In Brief: Recent Rulings on Sovereign Debt Restructurings

On October 26, 2012, the Court of Appeals for the Second Circuit, in a ruling that may impact sovereign debt restructurings, upheld a lower-court order enjoining Argentina from making payments on restructured defaulted debt without making comparable payments to bondholders who did not participate in the restructurings. On November 21, the U.S. District Court for the Southern District of New York ordered Argentina to pay nonparticipating bondholders $1.3 billion in past-due obligations no later than December 15, 2012.

In 1994, Argentina began issuing bonds with a governing instrument that contained a “pari passu,” or “equal treatment,” clause, providing that the bonds would constitute “direct, unconditional, unsecured and unsubordinated obligations of the Republic . . . [ranking] at all times . . . pari passu without any preference among themselves” and that “[t]he payment obligations of the Republic under the Securities shall at all times rank at least equally with all its other present and future unsecured and unsubordinated External Indebtedness.”

Following a 2001 default on the bonds, Argentina offered bondholders new exchange bonds in 2005 and again in 2010. Argentina continued to make payments to holders of the exchange bonds, but pursuant to a “temporary moratorium” renewed each year since December 2001, it has not made payments to bondholders who did not participate in the exchange. The old bondholders sued Argentina in federal district court in New York (the old bond instrument being governed by New York law) to collect $1.33 billion in unpaid principal and interest. In February 2012, the district court, holding that Argentina’s conduct violated the pari passu clause, enjoined further payments to exchange bondholders without corresponding payments to old bondholders.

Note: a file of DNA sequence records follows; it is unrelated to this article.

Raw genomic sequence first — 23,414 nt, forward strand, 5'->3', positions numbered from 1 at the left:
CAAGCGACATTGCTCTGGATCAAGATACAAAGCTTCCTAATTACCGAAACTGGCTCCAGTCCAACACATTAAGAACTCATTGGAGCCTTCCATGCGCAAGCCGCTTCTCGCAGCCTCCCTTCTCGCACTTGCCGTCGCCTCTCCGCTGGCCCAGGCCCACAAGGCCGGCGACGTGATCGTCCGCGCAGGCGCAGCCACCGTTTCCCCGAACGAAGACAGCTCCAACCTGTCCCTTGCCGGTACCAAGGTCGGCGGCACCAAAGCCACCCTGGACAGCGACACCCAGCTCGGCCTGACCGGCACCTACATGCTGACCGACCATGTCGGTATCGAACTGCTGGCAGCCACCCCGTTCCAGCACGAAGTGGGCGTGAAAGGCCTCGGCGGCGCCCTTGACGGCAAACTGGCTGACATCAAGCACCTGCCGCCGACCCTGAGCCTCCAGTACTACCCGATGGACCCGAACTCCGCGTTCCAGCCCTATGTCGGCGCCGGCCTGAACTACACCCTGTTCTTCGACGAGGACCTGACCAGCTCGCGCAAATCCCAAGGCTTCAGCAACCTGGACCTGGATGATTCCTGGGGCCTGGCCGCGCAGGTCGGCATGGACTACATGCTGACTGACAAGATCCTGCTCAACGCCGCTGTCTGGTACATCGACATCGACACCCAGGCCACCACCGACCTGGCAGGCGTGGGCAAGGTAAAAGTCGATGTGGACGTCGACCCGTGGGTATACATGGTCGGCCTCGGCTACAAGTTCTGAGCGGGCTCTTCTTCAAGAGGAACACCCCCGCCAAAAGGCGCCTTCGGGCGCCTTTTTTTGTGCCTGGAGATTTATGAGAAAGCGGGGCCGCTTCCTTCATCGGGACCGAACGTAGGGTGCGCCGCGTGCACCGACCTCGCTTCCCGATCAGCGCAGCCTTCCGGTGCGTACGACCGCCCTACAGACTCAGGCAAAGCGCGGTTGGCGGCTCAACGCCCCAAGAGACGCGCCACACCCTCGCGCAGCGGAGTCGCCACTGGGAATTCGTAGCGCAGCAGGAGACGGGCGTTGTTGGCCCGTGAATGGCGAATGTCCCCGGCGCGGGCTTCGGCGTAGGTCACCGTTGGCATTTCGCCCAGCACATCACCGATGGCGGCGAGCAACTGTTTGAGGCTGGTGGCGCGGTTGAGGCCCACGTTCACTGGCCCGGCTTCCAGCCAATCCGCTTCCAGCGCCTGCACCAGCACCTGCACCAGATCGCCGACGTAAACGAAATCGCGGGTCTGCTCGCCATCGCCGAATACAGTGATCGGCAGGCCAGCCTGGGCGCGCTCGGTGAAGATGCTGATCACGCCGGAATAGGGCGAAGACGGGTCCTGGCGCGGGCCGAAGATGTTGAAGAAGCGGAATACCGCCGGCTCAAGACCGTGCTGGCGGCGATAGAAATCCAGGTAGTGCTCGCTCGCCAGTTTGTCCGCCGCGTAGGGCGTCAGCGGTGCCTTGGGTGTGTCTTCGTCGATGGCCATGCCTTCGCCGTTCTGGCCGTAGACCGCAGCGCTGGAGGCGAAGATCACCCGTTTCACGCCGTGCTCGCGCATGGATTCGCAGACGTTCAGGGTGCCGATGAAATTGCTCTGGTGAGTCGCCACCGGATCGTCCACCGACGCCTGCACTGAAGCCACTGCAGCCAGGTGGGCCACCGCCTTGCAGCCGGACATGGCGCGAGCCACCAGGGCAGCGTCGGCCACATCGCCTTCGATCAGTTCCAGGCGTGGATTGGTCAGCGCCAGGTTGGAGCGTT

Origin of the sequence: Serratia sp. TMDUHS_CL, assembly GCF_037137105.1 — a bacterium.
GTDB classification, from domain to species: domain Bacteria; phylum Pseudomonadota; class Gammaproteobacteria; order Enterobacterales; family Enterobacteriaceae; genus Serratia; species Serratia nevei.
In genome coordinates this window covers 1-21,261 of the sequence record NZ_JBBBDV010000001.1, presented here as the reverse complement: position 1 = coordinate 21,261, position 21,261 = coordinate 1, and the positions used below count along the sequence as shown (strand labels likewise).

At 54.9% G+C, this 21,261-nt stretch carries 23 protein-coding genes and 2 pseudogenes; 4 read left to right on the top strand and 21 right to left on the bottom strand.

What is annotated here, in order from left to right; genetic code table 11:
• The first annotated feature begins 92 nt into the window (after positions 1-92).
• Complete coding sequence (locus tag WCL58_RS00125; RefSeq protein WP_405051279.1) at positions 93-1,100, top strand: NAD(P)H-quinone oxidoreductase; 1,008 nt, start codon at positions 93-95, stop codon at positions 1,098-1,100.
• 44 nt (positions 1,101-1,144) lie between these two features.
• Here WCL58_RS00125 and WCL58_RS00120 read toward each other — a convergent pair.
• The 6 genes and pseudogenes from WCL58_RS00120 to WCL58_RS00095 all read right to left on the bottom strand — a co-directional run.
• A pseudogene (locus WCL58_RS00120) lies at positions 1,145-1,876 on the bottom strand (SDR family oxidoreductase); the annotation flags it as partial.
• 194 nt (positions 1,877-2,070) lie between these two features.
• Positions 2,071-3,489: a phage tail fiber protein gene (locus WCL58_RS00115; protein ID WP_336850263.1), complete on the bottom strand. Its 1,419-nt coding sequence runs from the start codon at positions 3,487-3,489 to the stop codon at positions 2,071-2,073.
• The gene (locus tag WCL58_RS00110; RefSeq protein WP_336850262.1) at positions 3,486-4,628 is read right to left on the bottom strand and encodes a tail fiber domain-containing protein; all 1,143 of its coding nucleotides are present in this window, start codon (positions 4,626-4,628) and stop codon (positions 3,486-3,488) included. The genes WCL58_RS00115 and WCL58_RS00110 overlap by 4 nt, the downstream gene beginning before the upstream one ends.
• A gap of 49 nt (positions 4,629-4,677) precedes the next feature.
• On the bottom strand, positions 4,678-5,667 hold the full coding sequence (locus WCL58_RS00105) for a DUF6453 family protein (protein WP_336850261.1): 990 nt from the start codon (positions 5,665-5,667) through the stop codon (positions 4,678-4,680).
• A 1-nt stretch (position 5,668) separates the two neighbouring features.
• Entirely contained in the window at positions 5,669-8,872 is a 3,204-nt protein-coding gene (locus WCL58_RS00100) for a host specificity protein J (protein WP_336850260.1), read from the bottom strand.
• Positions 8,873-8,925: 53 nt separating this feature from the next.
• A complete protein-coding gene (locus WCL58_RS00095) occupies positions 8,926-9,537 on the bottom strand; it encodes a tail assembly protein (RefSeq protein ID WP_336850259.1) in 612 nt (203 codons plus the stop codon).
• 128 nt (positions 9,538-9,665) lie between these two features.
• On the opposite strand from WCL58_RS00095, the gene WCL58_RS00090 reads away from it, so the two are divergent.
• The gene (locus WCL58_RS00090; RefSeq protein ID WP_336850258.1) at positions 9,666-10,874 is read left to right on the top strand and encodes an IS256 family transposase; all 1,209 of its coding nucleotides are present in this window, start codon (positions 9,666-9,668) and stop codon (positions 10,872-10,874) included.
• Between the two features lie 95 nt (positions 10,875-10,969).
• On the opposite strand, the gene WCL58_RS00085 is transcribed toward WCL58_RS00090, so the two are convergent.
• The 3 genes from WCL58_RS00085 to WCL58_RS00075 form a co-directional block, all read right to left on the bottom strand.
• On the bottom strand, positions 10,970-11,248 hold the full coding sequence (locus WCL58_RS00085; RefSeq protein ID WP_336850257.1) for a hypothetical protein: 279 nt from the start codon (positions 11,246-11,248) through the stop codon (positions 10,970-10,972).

The Second Circuit Court of Appeals upheld that ruling in NML Capital, Ltd. v. Republic of Argentina, 2012 BL 283459 (2d Cir. Oct. 26, 2012). The court was careful to predicate its ruling on the totality of Argentina’s conduct, which included enacting unusual legislation rendering the defaulted bonds (and judgments obtained on them) unenforceable in Argentina. Even so, broadly speaking, the decision reflects judicial dissatisfaction with a sovereign debtor that for many years has flouted judgments entered by U.S. courts, notwithstanding the debtor’s possession of resources sufficient to pay such judgments in whole or in part. It is expected that Argentina will seek to appeal the ruling to the U.S. Supreme Court. The full text of the opinion can be accessed at  (web sites herein last visited November 30, 2012).

The Second Circuit remanded the case to the district court for the purpose of clarifying how the injunction was to operate. On November 21, 2012, U.S. district court judge Thomas Griesa did just that, ordering Argentina to pay holders of the original defaulted bonds in full—approximately $1.33 billion—on December 15, when interest payments are due to holders of Argentina’s restructured debt. “It is hardly an injustice to have legal rulings which, at long last, mean that Argentina must pay the debts which it owes,” Judge Griesa concluded. “After 10 years of litigation, this is a just result.” If Argentina refuses to pay, the judge noted, the Bank of New York, which processes Argentina’s bond payments, will also find itself in violation should it decline to withhold payments to other bondholders. Argentina’s Economy Minister, Hernán Lorenzino, announced at a news conference on November 22 that Argentina will appeal the ruling.

Argentina received at least a temporary reprieve of its obligation to make payments to old bondholders pursuant to Judge Griesa’s order on November 28, 2012, when the Second Circuit Court of Appeals stayed the ruling until it has an opportunity to hear the merits of Argentina’s appeal, which has been scheduled for argument on February 27, 2013. The emergency stay quelled investor fears of a default by Argentina on December 15, when some $3.3 billion in debt repayments are due. On December 4, 2012, the Second Circuit denied an emergency motion by old bondholders to modify the stay by requiring Argentina to post $250 million in security in order to maintain it.